Thoughts on China’s Political Development

The end of history
Starting with The End of History, where it is argued that variation of liberal democracy will be the final form of government. One key premise in that thesis is: successful industrialization will inevitably create an educated middle class that demands democracy. An indicator of when they will happen, as noted by Francis Fukuyama is when the country have around USD6,000 purchasing power (in 1992 PPP USD). This premise has largely been correct since its pronouncement, with the exception of Singapore and a handful of resources-rich states where purchasing power could increase purchasing power without actual industrialization. As of now China is at USD7,400 per capita PPP which is the equivalent of about USD4,700 in 1992, the index base of the USD6,000 figure. While there is some low-level movement towards democracy, its has largely been negligible. Freedom house gave China the exactly the same score in 2002 and 2010: political rights 7 and civil liberty 6 (7 being least free, 1 most free). Some have suggested (as have Fukuyama) instead of democracy, Chinese communist party (CCP) might push towards a soft-authoritarian political system akin to Singapore, the only industrialized exception to the stated premise. Many question the viability of Singapore’s system for China. They argue Chin’s enormous population and geography will make it very difficult for CCP to micro manage like Singapore’s People’s Action Party, many attributes to their success. This concern has not stop CCP from sending around 9,000 officials, since 1992, to Singapore to learn their trade. Many of graduates have then gone on to become vice provincial governors and other high-ranking positions (source).
Hundreds of Singapore
To get around the size issue, CCP is concentrating management capacity at the level of Singapore size administrative units, in the hundreds. As you can see in the chart below, local government spending as a portion of total government spending is gradually but steadily increasing. Unfortunately, the data provide by the National Bureau of Statistics of China lumps various levels of local government together (provincial, prefectural, municipal, township and village). Base on my conversation with Yinan Luo a Ph.D. candidate in Chinese history at Harvard, most of the local spending is done at the municipal level. In contrast, United States Federal government spent 46% of total government expenditure in 2007, while state and local government accounts for 24% and 30% respectively. With this model, CCP can possibly avoid the failing of giant authoritarian state (Soviet Union) and maintain political dominance and economic management capacity even as industrialization spread beyond few coastal cities.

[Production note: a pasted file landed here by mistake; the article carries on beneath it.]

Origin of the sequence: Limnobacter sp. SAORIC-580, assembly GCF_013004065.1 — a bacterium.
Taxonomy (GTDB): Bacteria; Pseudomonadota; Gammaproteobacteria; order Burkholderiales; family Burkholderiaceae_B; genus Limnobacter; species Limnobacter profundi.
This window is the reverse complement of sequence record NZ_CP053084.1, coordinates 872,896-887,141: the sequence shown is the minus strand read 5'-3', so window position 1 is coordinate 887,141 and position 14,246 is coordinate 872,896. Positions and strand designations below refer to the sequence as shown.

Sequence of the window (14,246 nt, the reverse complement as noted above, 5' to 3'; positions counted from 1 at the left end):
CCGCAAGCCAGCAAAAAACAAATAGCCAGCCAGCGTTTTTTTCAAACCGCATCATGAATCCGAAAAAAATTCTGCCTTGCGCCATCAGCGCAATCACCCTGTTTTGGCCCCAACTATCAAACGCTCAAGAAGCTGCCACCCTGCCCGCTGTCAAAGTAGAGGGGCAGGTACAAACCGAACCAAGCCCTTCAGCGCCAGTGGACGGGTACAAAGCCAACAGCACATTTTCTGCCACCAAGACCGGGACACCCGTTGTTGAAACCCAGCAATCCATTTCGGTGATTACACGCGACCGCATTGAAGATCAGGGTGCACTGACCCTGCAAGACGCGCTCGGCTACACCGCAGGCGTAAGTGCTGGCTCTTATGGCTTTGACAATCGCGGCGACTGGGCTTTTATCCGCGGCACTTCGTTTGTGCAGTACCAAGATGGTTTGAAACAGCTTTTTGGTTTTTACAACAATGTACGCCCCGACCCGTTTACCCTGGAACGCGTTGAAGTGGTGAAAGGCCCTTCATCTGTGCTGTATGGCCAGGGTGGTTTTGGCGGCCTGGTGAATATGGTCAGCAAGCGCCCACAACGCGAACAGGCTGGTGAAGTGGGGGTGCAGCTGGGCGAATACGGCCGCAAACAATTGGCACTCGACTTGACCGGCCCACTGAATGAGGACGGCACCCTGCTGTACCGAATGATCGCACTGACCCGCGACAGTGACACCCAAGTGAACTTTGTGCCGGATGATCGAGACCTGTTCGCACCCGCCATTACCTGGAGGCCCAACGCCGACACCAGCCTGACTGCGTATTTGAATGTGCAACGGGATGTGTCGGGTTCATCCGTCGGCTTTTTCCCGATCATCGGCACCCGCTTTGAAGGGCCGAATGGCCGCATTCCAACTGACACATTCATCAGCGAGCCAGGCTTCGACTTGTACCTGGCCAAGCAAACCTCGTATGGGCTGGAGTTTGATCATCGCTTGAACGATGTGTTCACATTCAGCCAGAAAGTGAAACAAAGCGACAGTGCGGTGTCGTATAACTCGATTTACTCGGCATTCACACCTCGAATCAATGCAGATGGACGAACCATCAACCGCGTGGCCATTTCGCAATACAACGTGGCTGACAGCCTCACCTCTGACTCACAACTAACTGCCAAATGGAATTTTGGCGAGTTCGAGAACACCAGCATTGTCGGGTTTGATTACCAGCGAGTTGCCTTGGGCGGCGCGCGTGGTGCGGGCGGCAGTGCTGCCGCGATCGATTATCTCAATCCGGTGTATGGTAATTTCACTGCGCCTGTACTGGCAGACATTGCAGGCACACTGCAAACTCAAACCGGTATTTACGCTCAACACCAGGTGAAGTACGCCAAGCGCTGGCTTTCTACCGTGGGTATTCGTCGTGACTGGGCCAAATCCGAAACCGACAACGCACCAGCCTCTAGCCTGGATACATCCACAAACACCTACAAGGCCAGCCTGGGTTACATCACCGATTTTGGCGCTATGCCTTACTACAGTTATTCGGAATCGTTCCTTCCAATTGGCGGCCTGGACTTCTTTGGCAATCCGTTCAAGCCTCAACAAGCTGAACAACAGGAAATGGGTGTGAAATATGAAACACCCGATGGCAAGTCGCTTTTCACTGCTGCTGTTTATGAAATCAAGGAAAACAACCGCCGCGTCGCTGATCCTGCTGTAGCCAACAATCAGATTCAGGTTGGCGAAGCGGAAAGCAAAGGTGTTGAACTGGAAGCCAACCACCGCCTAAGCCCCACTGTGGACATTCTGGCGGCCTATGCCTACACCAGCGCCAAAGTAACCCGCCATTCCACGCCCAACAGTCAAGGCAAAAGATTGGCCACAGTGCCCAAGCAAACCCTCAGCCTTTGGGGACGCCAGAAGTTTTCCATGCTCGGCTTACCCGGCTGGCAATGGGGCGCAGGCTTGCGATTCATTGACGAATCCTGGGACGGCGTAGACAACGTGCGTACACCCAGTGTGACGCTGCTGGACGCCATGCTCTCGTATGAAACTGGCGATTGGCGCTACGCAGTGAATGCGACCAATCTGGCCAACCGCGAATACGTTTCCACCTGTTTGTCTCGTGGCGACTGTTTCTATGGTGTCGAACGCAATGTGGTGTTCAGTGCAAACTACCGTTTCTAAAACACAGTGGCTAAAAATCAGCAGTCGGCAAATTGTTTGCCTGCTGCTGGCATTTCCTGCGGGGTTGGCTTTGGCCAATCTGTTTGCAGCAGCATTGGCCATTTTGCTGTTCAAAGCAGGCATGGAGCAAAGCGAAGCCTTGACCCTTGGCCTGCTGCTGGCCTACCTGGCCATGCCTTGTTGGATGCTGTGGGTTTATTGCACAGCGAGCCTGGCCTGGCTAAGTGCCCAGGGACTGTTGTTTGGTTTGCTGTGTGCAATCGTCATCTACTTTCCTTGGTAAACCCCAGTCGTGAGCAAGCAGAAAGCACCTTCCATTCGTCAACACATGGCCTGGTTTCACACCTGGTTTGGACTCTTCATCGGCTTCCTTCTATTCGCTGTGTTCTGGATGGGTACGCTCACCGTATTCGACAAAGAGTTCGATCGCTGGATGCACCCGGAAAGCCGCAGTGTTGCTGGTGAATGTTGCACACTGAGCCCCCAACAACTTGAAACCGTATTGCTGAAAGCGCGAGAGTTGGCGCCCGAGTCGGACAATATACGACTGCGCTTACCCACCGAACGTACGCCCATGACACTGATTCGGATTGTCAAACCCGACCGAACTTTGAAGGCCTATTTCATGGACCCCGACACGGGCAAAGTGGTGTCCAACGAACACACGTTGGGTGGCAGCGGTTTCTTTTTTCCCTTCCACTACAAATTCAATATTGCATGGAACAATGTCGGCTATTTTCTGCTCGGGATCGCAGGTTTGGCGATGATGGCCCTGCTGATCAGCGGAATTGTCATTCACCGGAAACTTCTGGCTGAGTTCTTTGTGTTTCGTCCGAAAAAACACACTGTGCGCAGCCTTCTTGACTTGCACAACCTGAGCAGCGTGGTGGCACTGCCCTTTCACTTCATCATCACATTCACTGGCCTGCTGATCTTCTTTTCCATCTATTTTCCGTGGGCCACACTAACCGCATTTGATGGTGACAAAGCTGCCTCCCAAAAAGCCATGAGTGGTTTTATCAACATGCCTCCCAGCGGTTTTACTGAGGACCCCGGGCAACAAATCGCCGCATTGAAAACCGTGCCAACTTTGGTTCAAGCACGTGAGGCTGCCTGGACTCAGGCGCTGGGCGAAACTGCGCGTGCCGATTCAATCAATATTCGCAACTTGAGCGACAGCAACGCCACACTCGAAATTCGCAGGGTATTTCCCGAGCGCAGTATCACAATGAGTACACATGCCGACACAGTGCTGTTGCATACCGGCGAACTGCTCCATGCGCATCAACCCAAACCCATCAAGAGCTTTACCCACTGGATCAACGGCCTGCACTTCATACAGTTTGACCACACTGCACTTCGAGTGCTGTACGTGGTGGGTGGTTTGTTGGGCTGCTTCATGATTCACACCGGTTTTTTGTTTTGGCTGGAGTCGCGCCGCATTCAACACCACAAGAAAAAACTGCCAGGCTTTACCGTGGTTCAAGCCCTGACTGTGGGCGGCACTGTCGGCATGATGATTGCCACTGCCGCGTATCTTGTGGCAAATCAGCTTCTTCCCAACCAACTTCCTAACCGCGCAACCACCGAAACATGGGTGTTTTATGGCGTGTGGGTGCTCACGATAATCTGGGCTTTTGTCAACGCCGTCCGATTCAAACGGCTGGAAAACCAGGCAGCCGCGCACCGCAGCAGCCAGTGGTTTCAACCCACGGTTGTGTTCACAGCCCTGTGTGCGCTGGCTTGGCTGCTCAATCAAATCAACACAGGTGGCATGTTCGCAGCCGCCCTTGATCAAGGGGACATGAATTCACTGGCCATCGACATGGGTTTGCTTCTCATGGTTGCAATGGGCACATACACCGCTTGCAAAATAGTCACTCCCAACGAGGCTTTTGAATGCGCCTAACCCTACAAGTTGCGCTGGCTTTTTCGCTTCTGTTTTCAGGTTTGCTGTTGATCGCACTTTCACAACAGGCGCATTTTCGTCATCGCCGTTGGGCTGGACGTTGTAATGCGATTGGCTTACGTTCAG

Democratization as a pressure valve
This does not necessarily mean China will not democratize. Democratization will continue to be instituted in isolated pockets where CCP’s economic policy is insufficient to maintain government legitimacy and release to public pressure for reform. In another word, CCP’s democratization strategy is, we will try to keep you economically satisfied in exchange for power, if we fail, then we will give you power at the isolated local administrative level, so you can blame yourselves.

China the Sphinx
China’s political system will be like a composite of European Union, United States, and Singapore. Like EU it will be a giant single currency market with varying local political systems and conditions; Unlike EU, China’s central government can effectively redistribute revenue to off-set regional imbalances similar to US Federal government (in 2007 China and US central government collects and redistribute 54% and 49% of the total revenue respectively); Like Singapore, municipals will be micro managed by government officials in on site.

Obstacle to this system
It is uncertain, whether this political system will work for XInjian, Tibet, and Inner Mongolia. CCP might fear using native to manage those regions may have the desire for secession. However, if Central government are to assign individuals to lead, micro management capacity might be doubt. Moreover, while urbanization and people mobility, in general, is beneficial to the system, it could potentially raise management complications if the government can’t keep track of people. Shouldn’t be a major concern, though, CCP already routinely control mobility with HuKou System.

End of History no more?
Not necessary. The sphinx system will serve the purpose of delaying the eventual decline of CCP dominance and phase in democratic government one local area at a time. Its should not halt the overall democratizing trend. There is no reason to believe that CCP is incorruptible and people won’t eventually increase their pressure for the government to be accountable and replaceable, democratically. To end this post I will leave you with a quote from Hu speaking in Hong Kong in 2010:

There is a need to…hold democratic elections according to the law; have democratic decision-making, democratic management as well as democratic supervision; safeguard people’s right to know, to participate, to express, and to supervise.

And an essay from Amartya Sen: Democracy as an Universal Value.


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